Parallax Maps: Joe Hamilton's indirect.flights

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Joe Hamilton, Indirect Flights (2015). Screenshot, detail.

Indirect Flights (2015), an online work by Joe Hamilton with sound by J.G. Biberkopf and support from The Moving Museum, blends satellite images, organic textures, brush strokes, and architectural fragments into a dense panorama accessible via a Google Maps-like interface at the website www.indirect.flights. Rhizome's summer fellow Heloïse Cullen talked Hamilton about the project via email.

Navigating through indirect.flights I had a feeling of walking on the streets, smartphone on hands. I also felt a distance from actually being surrounded by natural landscapes (which for me is rather sad). The layers that show nature seem distant from a human—immersed—point of view, satellite images, mostly layered in the far bottom layer, watched while I navigated listening to urban sounds.

I can see how you felt a distance to the elements of nature in the work. The piece is rather dystopian when looked at in a certain light. Many elements are forced in the frame, overlapping and fighting for their own presence. A lot of the visual material is weathered and messy although still very high resolution and crisp. I didn't set about creating a piece about dystopia but It seems appropriate that some viewers could read it as such.

I sent the indirect.flights link the other day via SMS to a friend who was asking "what's net art?" and I was surprised to notice it works really well on mobile. A lot of net art doesn't work that well on mobile—was this a specific decision on your part?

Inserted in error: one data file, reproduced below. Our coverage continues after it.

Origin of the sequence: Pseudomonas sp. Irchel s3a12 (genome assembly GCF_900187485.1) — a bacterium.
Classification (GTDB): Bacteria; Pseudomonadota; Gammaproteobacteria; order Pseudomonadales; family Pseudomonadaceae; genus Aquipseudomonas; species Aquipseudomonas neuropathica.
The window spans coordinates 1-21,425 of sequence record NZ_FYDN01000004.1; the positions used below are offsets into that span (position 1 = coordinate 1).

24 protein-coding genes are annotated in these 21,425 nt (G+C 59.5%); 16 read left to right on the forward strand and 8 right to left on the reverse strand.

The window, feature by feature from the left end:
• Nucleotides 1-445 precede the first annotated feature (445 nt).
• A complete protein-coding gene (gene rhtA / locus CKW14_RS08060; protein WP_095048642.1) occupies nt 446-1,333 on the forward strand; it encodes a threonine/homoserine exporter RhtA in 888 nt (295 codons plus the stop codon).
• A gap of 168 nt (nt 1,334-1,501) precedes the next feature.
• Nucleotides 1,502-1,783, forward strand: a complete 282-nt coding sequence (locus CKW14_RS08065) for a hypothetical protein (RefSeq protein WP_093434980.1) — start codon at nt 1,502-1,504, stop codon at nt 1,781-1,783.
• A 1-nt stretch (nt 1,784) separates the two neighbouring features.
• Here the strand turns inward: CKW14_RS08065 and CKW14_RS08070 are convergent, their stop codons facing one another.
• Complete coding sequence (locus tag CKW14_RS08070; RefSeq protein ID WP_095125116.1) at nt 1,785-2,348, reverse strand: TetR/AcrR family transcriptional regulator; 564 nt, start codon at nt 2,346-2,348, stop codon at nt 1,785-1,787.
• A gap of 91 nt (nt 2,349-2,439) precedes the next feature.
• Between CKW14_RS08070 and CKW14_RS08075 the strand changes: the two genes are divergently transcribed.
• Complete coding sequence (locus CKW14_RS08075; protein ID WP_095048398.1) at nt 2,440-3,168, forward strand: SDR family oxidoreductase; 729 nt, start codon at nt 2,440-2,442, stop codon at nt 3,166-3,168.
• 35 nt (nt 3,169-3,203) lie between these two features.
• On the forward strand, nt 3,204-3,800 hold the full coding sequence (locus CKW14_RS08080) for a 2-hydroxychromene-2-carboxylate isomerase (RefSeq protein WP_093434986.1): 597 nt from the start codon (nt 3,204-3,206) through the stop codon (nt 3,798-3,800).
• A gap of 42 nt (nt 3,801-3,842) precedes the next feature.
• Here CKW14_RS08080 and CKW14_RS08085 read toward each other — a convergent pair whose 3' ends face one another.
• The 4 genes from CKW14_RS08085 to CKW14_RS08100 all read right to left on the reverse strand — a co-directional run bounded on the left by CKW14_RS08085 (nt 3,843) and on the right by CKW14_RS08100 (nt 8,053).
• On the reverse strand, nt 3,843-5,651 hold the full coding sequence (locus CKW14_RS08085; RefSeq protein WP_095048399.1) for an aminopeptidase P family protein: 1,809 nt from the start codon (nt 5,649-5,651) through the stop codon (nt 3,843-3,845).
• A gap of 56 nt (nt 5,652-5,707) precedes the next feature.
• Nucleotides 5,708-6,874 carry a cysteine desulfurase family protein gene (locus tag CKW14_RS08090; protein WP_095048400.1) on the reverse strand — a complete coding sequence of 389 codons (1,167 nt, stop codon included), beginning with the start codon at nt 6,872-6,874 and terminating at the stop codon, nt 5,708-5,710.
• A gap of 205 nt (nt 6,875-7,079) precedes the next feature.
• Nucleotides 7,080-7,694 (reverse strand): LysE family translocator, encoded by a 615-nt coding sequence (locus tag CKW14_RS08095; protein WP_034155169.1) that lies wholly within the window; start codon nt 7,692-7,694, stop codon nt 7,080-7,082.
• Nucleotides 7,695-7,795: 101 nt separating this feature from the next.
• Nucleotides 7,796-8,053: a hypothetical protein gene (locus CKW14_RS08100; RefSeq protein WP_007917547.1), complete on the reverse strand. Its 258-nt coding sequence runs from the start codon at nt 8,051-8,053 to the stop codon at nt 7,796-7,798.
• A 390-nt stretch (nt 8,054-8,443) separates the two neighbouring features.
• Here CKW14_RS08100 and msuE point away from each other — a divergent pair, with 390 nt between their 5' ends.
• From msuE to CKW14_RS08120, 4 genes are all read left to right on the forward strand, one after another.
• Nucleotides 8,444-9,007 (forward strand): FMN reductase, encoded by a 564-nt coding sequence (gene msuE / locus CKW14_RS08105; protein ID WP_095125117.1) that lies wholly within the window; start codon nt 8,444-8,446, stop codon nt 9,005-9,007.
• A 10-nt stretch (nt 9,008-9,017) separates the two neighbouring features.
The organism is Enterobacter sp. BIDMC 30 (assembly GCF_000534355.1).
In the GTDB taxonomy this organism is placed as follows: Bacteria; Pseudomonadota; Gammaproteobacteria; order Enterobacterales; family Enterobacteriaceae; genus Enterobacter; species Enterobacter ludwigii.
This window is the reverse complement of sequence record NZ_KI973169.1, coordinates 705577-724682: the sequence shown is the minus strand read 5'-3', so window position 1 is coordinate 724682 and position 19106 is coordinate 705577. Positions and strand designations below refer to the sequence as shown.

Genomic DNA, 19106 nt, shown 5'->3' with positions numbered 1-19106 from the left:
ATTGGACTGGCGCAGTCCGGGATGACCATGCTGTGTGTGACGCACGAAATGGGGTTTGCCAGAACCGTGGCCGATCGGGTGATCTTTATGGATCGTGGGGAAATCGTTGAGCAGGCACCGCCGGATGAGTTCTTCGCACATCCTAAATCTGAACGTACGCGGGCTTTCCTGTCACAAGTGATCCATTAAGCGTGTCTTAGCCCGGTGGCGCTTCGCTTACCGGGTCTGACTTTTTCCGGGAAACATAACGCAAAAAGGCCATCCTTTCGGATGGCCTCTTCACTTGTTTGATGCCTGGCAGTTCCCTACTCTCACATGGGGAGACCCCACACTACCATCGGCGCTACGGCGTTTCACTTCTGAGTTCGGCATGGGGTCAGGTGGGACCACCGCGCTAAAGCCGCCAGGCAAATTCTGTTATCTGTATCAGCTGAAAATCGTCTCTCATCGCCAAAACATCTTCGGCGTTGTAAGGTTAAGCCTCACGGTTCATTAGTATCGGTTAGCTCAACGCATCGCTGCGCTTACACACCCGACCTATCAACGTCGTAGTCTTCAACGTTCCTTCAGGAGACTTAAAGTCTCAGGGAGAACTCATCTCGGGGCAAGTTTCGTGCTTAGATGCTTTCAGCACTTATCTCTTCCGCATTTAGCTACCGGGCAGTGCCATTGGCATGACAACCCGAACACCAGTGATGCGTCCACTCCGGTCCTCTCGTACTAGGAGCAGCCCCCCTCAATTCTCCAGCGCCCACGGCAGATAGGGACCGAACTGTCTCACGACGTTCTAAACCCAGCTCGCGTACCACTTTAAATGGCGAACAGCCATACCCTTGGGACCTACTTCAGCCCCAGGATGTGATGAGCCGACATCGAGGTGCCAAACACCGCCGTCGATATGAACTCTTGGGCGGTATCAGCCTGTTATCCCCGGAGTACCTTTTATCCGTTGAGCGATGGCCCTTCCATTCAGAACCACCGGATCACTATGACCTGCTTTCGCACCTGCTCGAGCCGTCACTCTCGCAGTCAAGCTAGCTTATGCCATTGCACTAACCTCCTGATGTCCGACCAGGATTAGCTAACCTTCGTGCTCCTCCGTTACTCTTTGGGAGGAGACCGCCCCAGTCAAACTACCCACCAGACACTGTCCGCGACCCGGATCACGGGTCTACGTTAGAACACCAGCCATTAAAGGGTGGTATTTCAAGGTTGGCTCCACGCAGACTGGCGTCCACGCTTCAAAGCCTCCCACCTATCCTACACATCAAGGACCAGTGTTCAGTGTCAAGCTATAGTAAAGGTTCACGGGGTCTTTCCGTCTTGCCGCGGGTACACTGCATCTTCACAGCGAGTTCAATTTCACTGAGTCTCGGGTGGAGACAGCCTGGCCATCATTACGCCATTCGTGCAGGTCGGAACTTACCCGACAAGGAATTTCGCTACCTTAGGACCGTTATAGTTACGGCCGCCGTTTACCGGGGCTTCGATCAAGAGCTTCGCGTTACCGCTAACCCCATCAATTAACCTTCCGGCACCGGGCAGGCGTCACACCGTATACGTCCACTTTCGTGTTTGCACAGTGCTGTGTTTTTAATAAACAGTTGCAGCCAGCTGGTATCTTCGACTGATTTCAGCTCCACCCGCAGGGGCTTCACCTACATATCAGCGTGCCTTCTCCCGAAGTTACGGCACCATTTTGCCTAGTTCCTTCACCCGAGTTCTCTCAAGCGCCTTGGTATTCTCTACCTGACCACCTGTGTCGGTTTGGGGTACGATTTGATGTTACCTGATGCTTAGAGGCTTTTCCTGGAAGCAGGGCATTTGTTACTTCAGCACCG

It was super important for me that the work function well on mobile. To start with I think it's meaningful for some viewers to experience the work in transit on a touch screen. The work is navigated in a way similar to online maps and mobile has become the default way of using a map now. Secondly, people are increasingly accessing the internet through mobile devices so it's just good practice for anything put online to be optimised for mobile.

You’ve said that interfaces are "pivotal in shaping communities online." How do map interfaces, which you reference with indirect.flights, shape communities, especially since they’re so often used as we travel through what used to be thought of as "offline" space?

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Hyper Geography (2011) - Joe Hamilton

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Hyper Geography (2011) from Joe Hamilton on Vimeo.

Hyper Geography is currently on view at 319 Scholes until November 20th.

Hamilton donated Hyper Geography Print Set for Rhizome's Community Campaign. Check out Hamilton and the other great artists who donated limited edition artworks available only during the Campaign, which ends January 14th.

For more on Hamilton's work see:

Reframing Tumblr: Hyper Geography

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Community Campaign 2012 Limited Edition Artworks

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A New Age Demanded (Kline #2), Jon Rafman

Rhizome's Community Campaign is currently underway! Today, we're offering eight excellent reasons to make a contribution this year - the fantastic artworks generously donated by artists Anamanaguchi, Extreme Animals, DIS, Paul Chan, Ofri Cnaani, Kärt Ojavee & Eszter Ozvald, Joe Hamilton, and Jon Rafman.